When we last left Kate and Tully, the best friends portrayed in Firefly Lane, the friendship was on rocky ground. Now Kate has died of cancer, and Tully, whose once-stellar TV talk show career is in free fall, is wracked with guilt over her failure to be there for Kate until her very last days. Kate’s death has cemented the distrust between her husband, Johnny, and daughter Marah, who expresses her grief by cutting herself and dropping out of college to hang out with goth poet Paxton. Told mostly in flashbacks by Tully, Johnny, Marah and Tully’s long-estranged mother, Dorothy, aka Cloud, the story piles up disasters like the derailment of a high-speed train. Increasingly addicted to prescription sedatives and alcohol, Tully crashes her car and now hovers near death, attended by Kate’s spirit, as the other characters gather to see what their shortsightedness has wrought. We learn that Tully had tried to parent Marah after her father no longer could. Her hard-drinking decline was triggered by Johnny’s anger at her for keeping Marah and Paxton’s liaison secret. Johnny realizes that he only exacerbated Marah’s depression by uprooting the family from their Seattle home. Unexpectedly, Cloud, who rebuffed Tully’s every attempt to reconcile, also appears at her daughter’s bedside. Sixty-nine years old and finally sober, Cloud details for the first time the abusive childhood, complete with commitments to mental hospitals and electroshock treatments, that led to her life as a junkie lowlife and punching bag for trailer-trash men. Although powerful, Cloud’s largely peripheral story deflects focus away from the main conflict, as if Hannah was loath to tackle the intractable thicket in which she mired her main characters.

Unrelenting gloom relieved only occasionally by wrenching trauma; somehow, though, Hannah’s storytelling chops keep the pages turning even as readers begin to resent being drawn into this masochistic morass.

Pub Date: April 23, 2013

ISBN: 978-0-312-57721-6

Page Count: 416

Publisher: St. Martin's

Review Posted Online: Feb. 18, 2013

Kirkus Reviews Issue: March 1, 2013

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Debut novel by hip-hop rap artist Sister Souljah, whose No Disrespect (1994), which mixes sexual history with political diatribe, is popular in schools country-wide. In its way, this is a tour de force of black English and underworld slang, as finely tuned to its heroine’s voice as Alice Walker’s The Color Purple. The subject matter, though, has a certain flashiness, like a black Godfather family saga, and the heroine’s eventual fall develops only glancingly from her character. Born to a 14-year-old mother during one of New York’s worst snowstorms, Winter Santiaga is the teenaged daughter of Ricky Santiaga, Brooklyn’s top drug dealer, who lives like an Arab prince and treats his wife and four daughters like a queen and her princesses. Winter lost her virginity at 12 and now focuses unwaveringly on varieties of adolescent self-indulgence: sex and sugar-daddies, clothes, and getting her own way. She uses school only as a stepping-stone for getting out of the house—after all, nobody’s paying her to go there. But if there’s no money in it, why go? Meanwhile, Daddy decides it’s time to move out of Brooklyn to truly fancy digs on Long Island, though this places him in the discomfiting position of not being absolutely hands-on with his dealers; and sure enough the rise of some young Turks leads to his arrest. Then he does something really stupid: he murders his wife’s two weak brothers in jail with him on Riker’s Island and gets two consecutive life sentences. Winter’s then on her own, especially with Bullet, who may have replaced her dad as top hood, though when she selfishly fails to help her pregnant buddy Simone, there’s worse—much worse—to come. Thinness aside: riveting stuff, with language so frank it curls your hair. (Author tour)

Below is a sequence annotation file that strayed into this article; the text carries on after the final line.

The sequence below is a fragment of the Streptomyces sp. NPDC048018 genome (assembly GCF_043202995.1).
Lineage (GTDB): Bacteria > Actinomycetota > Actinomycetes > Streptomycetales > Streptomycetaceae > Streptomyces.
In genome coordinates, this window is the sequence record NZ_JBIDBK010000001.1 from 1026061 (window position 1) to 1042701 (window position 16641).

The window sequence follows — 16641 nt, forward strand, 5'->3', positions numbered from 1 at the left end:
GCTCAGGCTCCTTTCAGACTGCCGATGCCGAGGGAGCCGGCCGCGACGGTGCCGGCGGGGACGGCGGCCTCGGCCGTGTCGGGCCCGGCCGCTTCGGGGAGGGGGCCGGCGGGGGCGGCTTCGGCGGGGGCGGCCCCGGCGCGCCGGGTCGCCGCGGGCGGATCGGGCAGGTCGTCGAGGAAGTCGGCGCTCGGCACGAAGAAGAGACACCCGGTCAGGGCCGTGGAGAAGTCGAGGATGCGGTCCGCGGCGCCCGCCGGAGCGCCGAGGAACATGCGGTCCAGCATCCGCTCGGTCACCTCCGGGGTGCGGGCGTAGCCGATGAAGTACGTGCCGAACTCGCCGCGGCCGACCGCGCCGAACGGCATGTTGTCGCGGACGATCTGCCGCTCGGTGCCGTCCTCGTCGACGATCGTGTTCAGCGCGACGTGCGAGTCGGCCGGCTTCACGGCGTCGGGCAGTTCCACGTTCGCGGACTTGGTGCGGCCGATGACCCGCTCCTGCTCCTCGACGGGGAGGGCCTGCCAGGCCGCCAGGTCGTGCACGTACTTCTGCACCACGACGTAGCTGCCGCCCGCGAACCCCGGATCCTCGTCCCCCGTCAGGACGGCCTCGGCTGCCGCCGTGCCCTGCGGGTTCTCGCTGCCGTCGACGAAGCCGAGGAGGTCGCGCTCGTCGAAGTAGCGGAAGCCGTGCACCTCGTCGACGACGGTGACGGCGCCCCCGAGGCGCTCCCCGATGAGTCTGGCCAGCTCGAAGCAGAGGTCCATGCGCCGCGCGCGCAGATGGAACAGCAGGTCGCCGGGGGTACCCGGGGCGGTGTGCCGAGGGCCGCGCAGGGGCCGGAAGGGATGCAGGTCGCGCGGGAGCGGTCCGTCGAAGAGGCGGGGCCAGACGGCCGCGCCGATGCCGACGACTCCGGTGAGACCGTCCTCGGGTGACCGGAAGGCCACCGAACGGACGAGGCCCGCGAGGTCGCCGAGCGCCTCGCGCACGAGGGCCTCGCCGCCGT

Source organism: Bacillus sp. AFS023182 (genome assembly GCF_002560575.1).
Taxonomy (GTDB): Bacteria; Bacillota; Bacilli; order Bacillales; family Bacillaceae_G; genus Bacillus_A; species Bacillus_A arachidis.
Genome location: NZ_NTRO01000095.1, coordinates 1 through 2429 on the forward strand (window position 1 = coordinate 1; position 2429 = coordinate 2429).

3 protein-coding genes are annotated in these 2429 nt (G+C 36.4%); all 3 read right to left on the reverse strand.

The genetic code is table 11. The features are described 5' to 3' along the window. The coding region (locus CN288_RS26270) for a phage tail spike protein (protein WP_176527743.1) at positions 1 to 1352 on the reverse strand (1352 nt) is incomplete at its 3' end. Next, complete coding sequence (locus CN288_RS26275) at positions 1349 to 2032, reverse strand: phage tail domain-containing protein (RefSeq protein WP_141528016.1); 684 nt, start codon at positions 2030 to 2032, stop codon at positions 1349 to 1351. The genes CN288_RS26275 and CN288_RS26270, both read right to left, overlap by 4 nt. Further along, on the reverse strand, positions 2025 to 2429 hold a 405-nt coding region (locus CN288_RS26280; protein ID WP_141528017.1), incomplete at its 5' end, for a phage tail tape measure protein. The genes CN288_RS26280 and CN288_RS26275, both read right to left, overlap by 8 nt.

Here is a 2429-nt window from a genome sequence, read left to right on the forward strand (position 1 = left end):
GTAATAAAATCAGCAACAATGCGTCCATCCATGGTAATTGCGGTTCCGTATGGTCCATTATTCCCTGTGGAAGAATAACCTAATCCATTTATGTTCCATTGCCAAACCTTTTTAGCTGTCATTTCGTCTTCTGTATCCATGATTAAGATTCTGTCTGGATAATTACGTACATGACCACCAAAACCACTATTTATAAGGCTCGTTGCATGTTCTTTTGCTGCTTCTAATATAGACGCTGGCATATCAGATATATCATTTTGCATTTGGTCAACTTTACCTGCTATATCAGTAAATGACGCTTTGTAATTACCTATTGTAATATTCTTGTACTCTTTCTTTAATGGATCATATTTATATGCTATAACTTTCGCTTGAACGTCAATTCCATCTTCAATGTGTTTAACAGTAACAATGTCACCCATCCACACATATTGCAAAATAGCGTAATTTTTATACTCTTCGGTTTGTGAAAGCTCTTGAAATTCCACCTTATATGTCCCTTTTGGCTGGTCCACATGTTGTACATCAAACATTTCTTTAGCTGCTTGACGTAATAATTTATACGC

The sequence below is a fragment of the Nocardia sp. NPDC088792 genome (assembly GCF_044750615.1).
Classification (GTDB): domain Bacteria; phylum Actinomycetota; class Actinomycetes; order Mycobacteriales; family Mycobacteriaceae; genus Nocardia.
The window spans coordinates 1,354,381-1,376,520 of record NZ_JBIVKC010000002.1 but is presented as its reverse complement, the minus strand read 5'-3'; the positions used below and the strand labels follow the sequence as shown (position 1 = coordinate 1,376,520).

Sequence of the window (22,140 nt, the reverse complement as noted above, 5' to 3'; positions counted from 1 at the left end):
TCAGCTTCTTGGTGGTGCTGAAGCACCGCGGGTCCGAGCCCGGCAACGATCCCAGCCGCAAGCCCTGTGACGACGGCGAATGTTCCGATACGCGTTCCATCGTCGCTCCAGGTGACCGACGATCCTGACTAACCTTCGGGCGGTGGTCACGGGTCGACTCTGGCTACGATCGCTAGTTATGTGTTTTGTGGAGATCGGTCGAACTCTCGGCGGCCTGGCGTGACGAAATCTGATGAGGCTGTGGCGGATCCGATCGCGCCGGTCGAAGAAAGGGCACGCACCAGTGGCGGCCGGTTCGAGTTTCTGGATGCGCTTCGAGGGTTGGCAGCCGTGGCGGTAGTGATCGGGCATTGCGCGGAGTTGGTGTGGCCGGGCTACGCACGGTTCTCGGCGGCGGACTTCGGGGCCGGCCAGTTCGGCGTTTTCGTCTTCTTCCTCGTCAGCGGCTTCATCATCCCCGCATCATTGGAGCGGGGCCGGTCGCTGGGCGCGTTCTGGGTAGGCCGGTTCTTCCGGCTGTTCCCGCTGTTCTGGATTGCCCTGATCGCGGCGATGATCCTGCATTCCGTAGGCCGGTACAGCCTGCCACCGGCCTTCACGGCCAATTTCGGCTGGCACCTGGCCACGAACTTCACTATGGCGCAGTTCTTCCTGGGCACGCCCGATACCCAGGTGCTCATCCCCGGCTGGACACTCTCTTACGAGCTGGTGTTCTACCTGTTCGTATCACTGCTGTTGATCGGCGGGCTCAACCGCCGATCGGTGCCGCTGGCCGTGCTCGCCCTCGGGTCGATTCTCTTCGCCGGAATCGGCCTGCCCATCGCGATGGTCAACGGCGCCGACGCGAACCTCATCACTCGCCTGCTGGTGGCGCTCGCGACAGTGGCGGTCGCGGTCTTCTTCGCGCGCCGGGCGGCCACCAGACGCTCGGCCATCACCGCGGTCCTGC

Pub Date: April 1, 1999

ISBN: 0-671-02578-3

Page Count: 320

Publisher: Pocket

Review Posted Online: May 20, 2010

Kirkus Reviews Issue: Feb. 1, 1999